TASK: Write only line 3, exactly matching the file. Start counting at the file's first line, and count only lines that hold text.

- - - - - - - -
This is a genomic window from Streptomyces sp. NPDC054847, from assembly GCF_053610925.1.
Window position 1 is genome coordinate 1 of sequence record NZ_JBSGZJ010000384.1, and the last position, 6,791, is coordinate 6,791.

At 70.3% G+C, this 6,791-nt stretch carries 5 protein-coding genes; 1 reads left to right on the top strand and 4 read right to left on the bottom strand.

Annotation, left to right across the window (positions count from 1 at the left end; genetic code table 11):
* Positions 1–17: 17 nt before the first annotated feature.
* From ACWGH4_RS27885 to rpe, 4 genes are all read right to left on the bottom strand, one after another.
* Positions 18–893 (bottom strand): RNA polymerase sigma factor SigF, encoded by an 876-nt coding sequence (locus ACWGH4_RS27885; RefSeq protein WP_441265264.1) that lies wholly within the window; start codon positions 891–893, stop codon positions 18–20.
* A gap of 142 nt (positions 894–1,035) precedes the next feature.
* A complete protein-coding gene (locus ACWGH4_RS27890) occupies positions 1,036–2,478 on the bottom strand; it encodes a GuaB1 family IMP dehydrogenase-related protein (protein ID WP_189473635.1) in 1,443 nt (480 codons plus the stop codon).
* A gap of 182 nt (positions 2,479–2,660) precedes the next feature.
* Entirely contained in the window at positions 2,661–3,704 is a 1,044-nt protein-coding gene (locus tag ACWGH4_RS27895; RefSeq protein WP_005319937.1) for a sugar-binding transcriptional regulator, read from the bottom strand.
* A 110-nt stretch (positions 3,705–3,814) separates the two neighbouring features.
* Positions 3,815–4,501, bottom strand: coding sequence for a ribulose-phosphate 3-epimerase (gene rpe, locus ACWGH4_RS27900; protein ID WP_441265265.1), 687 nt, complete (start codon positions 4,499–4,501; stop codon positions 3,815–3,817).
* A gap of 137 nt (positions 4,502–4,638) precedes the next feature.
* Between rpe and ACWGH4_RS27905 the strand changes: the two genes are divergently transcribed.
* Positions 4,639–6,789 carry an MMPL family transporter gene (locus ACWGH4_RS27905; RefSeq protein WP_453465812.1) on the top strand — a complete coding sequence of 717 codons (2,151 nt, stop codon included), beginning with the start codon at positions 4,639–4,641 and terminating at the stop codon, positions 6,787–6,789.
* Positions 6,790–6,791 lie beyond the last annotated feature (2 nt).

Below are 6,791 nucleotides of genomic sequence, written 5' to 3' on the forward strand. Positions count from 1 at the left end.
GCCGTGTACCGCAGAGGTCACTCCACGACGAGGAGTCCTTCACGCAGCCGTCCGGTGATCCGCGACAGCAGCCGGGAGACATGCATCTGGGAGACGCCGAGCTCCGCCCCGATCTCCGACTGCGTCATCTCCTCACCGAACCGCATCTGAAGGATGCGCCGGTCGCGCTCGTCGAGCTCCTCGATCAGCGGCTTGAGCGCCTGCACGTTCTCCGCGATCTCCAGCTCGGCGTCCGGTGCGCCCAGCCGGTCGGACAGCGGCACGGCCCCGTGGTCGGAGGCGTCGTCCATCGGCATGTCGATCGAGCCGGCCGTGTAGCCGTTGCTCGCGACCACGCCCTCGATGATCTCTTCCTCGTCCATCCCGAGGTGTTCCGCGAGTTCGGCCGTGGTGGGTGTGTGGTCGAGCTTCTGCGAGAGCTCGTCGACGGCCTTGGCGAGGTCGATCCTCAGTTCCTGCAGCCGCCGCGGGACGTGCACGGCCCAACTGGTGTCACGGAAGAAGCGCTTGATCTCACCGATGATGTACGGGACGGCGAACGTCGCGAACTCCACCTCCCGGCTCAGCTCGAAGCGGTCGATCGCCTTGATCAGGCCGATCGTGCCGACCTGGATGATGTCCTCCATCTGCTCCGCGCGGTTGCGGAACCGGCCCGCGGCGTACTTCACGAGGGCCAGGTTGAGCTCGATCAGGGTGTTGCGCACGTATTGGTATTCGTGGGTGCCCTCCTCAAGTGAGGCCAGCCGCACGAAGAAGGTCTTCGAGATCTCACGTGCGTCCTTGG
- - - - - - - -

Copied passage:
At 70.3% G+C, this 6,791-nt stretch carries 5 protein-coding genes; 1 reads left to right on the top strand and 4 read right to left on the bottom strand.